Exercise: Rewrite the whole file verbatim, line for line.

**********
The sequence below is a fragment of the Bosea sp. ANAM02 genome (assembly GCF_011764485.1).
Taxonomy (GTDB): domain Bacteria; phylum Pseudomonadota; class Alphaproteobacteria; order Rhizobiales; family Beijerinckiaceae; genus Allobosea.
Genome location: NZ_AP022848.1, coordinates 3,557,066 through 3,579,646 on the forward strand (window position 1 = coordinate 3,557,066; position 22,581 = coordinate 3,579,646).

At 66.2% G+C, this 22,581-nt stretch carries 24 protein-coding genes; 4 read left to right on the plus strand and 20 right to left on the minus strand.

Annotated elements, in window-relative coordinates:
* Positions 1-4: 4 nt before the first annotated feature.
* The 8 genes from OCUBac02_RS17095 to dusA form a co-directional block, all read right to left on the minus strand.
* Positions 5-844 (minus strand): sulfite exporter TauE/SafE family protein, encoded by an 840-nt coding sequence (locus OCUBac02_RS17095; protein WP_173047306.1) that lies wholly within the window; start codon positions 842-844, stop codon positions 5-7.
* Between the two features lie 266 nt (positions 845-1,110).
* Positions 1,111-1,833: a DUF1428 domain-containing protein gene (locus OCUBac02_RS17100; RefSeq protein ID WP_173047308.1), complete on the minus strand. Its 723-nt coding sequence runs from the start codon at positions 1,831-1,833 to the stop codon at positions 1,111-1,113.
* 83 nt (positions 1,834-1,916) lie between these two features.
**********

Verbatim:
The sequence below is a fragment of the Bosea sp. ANAM02 genome (assembly GCF_011764485.1).
Taxonomy (GTDB): domain Bacteria; phylum Pseudomonadota; class Alphaproteobacteria; order Rhizobiales; family Beijerinckiaceae; genus Allobosea.
Genome location: NZ_AP022848.1, coordinates 3,557,066 through 3,579,646 on the forward strand (window position 1 = coordinate 3,557,066; position 22,581 = coordinate 3,579,646).

At 66.2% G+C, this 22,581-nt stretch carries 24 protein-coding genes; 4 read left to right on the plus strand and 20 right to left on the minus strand.

Annotated elements, in window-relative coordinates:
* Positions 1-4: 4 nt before the first annotated feature.
* The 8 genes from OCUBac02_RS17095 to dusA form a co-directional block, all read right to left on the minus strand.
* Positions 5-844 (minus strand): sulfite exporter TauE/SafE family protein, encoded by an 840-nt coding sequence (locus OCUBac02_RS17095; protein WP_173047306.1) that lies wholly within the window; start codon positions 842-844, stop codon positions 5-7.
* Between the two features lie 266 nt (positions 845-1,110).
* Positions 1,111-1,833: a DUF1428 domain-containing protein gene (locus OCUBac02_RS17100; RefSeq protein ID WP_173047308.1), complete on the minus strand. Its 723-nt coding sequence runs from the start codon at positions 1,831-1,833 to the stop codon at positions 1,111-1,113.
* 83 nt (positions 1,834-1,916) lie between these two features.